We therefore commend and appreciate this recognition and hope it will go a long way in encouraging other NHRIs to aspire and work towards similar archievements in future.
We aslo commend the Commission for adopting the Draft Protocol on the Rights of Older Persons in Africa.
This Protocol goes a long was in supporting the work of African NHRIs in implementing the Cape Town Declaration that was adopted during the 8th Biennial Conference of the Network.
It is also my singular honour and privilege to extend an invitation to the Commission to the 9th Biennial Conference of NANHRI that will be hosted by our member, the Ghanaian Human Rights Commission from 23rd to 25th October 2013 in Accra under the theme “Business and Human Rights”.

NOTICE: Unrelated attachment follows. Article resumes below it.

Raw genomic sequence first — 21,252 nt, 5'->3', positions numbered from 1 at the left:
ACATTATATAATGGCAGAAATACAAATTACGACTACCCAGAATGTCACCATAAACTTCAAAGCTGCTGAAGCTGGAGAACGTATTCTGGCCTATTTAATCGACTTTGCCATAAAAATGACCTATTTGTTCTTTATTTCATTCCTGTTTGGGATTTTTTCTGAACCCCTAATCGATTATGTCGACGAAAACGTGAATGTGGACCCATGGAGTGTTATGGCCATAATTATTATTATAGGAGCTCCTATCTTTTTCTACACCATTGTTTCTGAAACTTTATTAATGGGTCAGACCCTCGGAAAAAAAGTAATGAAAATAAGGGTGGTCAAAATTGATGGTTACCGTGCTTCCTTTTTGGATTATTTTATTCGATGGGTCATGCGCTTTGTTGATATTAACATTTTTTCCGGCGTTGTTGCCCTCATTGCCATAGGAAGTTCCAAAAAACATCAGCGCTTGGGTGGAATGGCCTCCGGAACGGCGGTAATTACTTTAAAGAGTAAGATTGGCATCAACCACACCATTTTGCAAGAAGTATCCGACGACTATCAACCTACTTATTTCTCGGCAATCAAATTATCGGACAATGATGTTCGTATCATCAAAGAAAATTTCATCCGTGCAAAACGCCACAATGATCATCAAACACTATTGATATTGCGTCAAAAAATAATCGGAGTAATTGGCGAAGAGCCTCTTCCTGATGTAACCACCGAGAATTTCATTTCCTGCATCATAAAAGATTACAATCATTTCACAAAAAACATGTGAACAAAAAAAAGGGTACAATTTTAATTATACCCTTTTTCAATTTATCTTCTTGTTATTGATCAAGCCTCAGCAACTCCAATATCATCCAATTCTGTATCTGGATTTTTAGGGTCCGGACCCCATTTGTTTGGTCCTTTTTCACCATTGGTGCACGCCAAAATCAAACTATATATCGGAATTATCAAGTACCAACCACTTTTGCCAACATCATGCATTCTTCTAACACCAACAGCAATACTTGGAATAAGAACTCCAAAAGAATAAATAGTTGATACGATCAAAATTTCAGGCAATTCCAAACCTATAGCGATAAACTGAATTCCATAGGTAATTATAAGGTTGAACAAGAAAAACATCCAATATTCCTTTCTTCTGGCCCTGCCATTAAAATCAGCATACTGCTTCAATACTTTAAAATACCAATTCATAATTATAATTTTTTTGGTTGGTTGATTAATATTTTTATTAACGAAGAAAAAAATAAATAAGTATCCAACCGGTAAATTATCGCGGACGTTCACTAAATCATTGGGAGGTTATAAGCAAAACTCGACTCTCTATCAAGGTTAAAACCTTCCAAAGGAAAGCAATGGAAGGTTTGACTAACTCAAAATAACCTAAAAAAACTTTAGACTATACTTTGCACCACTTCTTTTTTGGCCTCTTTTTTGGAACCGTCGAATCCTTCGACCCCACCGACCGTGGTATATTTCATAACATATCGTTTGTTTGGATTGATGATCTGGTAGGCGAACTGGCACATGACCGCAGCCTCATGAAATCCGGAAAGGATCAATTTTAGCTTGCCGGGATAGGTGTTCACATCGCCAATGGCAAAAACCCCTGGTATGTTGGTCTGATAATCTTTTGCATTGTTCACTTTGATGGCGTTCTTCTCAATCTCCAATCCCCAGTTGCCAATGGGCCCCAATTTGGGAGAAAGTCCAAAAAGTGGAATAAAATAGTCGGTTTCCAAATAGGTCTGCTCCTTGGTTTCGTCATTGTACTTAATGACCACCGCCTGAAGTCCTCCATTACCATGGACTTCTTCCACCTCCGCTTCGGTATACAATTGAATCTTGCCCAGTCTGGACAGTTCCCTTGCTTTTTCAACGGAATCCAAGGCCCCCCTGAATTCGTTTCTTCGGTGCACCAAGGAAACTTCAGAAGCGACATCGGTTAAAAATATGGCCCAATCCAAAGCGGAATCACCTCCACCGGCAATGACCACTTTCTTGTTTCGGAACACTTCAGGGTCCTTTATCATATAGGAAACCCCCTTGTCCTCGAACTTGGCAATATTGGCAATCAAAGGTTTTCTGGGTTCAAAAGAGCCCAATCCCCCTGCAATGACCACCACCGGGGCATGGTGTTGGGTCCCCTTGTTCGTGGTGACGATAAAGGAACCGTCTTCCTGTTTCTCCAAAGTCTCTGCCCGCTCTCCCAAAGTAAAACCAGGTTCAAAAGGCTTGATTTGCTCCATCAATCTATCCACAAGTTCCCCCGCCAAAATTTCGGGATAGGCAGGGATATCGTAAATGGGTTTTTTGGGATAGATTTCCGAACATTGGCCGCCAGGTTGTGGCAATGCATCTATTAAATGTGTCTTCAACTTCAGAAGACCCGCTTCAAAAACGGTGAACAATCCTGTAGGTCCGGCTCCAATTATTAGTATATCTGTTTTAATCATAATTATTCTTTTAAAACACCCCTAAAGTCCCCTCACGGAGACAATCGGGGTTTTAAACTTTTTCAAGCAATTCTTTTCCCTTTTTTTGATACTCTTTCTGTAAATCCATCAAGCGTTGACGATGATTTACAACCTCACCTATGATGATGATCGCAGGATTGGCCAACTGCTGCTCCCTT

It will be a great pleasure for us to welcome the participation of the Commission, especially its Working Group on the Extractive Industris; Environment and Human Rights Violations, its Working Group on Indigenous Peoples, and also the African Court for Human and Peoples’ Rights.
It is worth mentioning that there has been a significant increase in the number of NHRIs that have been established in Africa.
However, some of these institutions face serious challenges and continue to work within a context of limited financial resources, lack of political good will and secere constraints on their independence and autonomy.
We have noted with grave concern and dismay that some of our accredited members have been dissolved by their governments and or replaced by other institutions that are not compliant with the Paris Principles.